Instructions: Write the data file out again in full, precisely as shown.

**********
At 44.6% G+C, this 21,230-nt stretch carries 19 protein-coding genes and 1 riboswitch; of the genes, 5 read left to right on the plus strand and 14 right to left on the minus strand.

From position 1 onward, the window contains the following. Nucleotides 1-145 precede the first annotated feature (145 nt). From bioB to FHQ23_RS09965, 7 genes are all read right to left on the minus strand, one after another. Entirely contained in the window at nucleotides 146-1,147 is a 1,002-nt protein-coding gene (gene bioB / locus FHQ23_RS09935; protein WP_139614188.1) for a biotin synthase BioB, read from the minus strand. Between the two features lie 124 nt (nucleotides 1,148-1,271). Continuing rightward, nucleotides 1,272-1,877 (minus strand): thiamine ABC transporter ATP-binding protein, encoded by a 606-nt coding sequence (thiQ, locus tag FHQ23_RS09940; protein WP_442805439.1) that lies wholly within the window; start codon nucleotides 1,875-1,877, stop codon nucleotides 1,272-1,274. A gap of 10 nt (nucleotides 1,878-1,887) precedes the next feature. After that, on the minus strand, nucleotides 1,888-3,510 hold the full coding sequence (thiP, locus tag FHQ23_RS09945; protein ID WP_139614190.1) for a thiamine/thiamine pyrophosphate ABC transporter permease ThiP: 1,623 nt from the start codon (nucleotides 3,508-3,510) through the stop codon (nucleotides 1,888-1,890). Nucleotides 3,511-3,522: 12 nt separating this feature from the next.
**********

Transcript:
At 44.6% G+C, this 21,230-nt stretch carries 19 protein-coding genes and 1 riboswitch; of the genes, 5 read left to right on the plus strand and 14 right to left on the minus strand.

From position 1 onward, the window contains the following. Nucleotides 1-145 precede the first annotated feature (145 nt). From bioB to FHQ23_RS09965, 7 genes are all read right to left on the minus strand, one after another. Entirely contained in the window at nucleotides 146-1,147 is a 1,002-nt protein-coding gene (gene bioB / locus FHQ23_RS09935; protein WP_139614188.1) for a biotin synthase BioB, read from the minus strand. Between the two features lie 124 nt (nucleotides 1,148-1,271). Continuing rightward, nucleotides 1,272-1,877 (minus strand): thiamine ABC transporter ATP-binding protein, encoded by a 606-nt coding sequence (thiQ, locus tag FHQ23_RS09940; protein WP_442805439.1) that lies wholly within the window; start codon nucleotides 1,875-1,877, stop codon nucleotides 1,272-1,274. A gap of 10 nt (nucleotides 1,878-1,887) precedes the next feature. After that, on the minus strand, nucleotides 1,888-3,510 hold the full coding sequence (thiP, locus tag FHQ23_RS09945; protein ID WP_139614190.1) for a thiamine/thiamine pyrophosphate ABC transporter permease ThiP: 1,623 nt from the start codon (nucleotides 3,508-3,510) through the stop codon (nucleotides 1,888-1,890). Nucleotides 3,511-3,522: 12 nt separating this feature from the next.